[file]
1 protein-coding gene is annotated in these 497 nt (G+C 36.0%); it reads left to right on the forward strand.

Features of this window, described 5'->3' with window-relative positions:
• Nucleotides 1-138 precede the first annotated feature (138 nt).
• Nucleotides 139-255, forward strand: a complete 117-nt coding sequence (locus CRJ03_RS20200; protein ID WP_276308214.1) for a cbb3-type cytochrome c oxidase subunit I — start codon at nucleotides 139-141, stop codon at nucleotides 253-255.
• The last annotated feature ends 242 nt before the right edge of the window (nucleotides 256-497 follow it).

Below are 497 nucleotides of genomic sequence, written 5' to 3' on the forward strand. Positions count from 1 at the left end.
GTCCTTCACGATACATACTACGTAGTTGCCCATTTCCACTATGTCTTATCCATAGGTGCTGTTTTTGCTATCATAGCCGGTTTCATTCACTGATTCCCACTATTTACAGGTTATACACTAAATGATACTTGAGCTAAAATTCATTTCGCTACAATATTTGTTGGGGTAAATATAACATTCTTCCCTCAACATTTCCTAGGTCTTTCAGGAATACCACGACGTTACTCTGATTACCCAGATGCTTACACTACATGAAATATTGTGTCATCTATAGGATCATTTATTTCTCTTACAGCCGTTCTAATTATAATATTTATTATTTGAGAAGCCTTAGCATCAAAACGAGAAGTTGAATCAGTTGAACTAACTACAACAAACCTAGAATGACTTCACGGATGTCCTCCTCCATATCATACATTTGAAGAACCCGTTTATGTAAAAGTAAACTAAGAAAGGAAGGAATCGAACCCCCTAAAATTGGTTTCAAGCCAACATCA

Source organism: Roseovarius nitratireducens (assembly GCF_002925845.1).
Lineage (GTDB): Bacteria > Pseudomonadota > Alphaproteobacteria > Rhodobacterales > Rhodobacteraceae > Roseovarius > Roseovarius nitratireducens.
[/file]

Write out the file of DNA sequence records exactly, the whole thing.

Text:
1 protein-coding gene is annotated in these 497 nt (G+C 36.0%); it reads left to right on the forward strand.

Features of this window, described 5'->3' with window-relative positions:
• Nucleotides 1-138 precede the first annotated feature (138 nt).
• Nucleotides 139-255, forward strand: a complete 117-nt coding sequence (locus CRJ03_RS20200; protein ID WP_276308214.1) for a cbb3-type cytochrome c oxidase subunit I — start codon at nucleotides 139-141, stop codon at nucleotides 253-255.
• The last annotated feature ends 242 nt before the right edge of the window (nucleotides 256-497 follow it).

Below are 497 nucleotides of genomic sequence, written 5' to 3' on the forward strand. Positions count from 1 at the left end.
GTCCTTCACGATACATACTACGTAGTTGCCCATTTCCACTATGTCTTATCCATAGGTGCTGTTTTTGCTATCATAGCCGGTTTCATTCACTGATTCCCACTATTTACAGGTTATACACTAAATGATACTTGAGCTAAAATTCATTTCGCTACAATATTTGTTGGGGTAAATATAACATTCTTCCCTCAACATTTCCTAGGTCTTTCAGGAATACCACGACGTTACTCTGATTACCCAGATGCTTACACTACATGAAATATTGTGTCATCTATAGGATCATTTATTTCTCTTACAGCCGTTCTAATTATAATATTTATTATTTGAGAAGCCTTAGCATCAAAACGAGAAGTTGAATCAGTTGAACTAACTACAACAAACCTAGAATGACTTCACGGATGTCCTCCTCCATATCATACATTTGAAGAACCCGTTTATGTAAAAGTAAACTAAGAAAGGAAGGAATCGAACCCCCTAAAATTGGTTTCAAGCCAACATCA

Source organism: Roseovarius nitratireducens (assembly GCF_002925845.1).
Lineage (GTDB): Bacteria > Pseudomonadota > Alphaproteobacteria > Rhodobacterales > Rhodobacteraceae > Roseovarius > Roseovarius nitratireducens.